You’ve got to love the Freudian nature of man. Bigger is better. In the 20th century the need to build upwards was immense, from the Empire State Building to the twin Petronas Towers of Malaysia and the Taipei 101, it’s brought some spectacular structures. And, as that race continues at a subdued post, there is the beginning of a new race – to build green.
And Germany entered the fray yesterday when it turned on the world’s largest a solar power field the size of 200 football pitches. It being the start-up phase it is not quite complete and is running at 24MW – roughly enough for 16,000 homes.
According to the German publication, Deutsche Welle:
The facility, located east of Leipzig, uses state-of-the-art, thin-film technology. Some 550,000 thin-film modules will be used, of which 350,000 have already been installed. The direct current produced in the photovoltaic solar modules will be converted into alternating current and fed completely into the power grid.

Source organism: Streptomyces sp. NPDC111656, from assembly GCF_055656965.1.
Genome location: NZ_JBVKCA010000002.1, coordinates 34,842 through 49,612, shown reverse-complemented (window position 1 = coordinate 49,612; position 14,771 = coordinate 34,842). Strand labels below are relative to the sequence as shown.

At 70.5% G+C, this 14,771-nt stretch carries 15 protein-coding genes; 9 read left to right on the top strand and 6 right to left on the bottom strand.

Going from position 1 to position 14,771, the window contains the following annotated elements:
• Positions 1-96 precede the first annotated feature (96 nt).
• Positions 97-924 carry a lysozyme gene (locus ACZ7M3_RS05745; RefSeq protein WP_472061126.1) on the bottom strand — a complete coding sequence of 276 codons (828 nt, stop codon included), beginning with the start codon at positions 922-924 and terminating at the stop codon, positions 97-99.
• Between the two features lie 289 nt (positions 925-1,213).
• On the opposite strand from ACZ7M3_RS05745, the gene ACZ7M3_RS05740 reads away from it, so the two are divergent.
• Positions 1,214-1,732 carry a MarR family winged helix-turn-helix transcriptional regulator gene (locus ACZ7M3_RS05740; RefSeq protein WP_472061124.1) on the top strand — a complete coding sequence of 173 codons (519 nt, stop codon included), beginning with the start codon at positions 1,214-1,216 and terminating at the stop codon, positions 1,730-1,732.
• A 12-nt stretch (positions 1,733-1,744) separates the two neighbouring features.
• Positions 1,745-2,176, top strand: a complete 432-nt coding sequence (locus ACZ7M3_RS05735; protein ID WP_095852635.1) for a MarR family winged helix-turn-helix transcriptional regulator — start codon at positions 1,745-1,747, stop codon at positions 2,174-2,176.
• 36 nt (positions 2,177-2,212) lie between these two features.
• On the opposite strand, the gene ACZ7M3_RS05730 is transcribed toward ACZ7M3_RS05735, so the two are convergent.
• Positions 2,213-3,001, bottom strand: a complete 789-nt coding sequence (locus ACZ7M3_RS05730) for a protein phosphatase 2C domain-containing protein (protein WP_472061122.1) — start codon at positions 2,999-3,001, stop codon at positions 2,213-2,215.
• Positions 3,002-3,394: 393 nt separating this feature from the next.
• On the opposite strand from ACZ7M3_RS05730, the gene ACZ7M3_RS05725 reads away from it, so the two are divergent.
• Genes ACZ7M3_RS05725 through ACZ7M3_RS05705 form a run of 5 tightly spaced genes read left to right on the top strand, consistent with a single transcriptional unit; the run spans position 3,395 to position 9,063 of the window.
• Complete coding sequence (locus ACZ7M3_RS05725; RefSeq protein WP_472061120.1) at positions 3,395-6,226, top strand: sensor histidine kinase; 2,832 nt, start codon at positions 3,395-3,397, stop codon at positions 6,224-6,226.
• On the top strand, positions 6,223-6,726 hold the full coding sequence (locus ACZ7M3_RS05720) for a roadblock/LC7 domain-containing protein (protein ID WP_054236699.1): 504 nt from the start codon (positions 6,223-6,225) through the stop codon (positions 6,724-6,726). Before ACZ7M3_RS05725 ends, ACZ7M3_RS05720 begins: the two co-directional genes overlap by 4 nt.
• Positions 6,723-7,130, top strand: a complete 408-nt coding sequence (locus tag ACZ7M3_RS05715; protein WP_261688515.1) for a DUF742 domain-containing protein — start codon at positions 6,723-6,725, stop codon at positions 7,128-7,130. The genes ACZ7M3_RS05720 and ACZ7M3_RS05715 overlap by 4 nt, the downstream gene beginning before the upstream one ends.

After just a year the solar power station will have produced the energy needed to build it, according to the Juwi group.
When complete, next year the €130 million plant will be feeding 40MW into the grid.
That said, the plant will not last long at the top of the grid. As reported recently, a Portuguese plant at Alentejo will hit 45MW in 2009 and a Californian plant with a capacity of 106.8MW will be up and running by 2011.
Still, Germany can always console itself with the quarter final defeat of Portugal last week.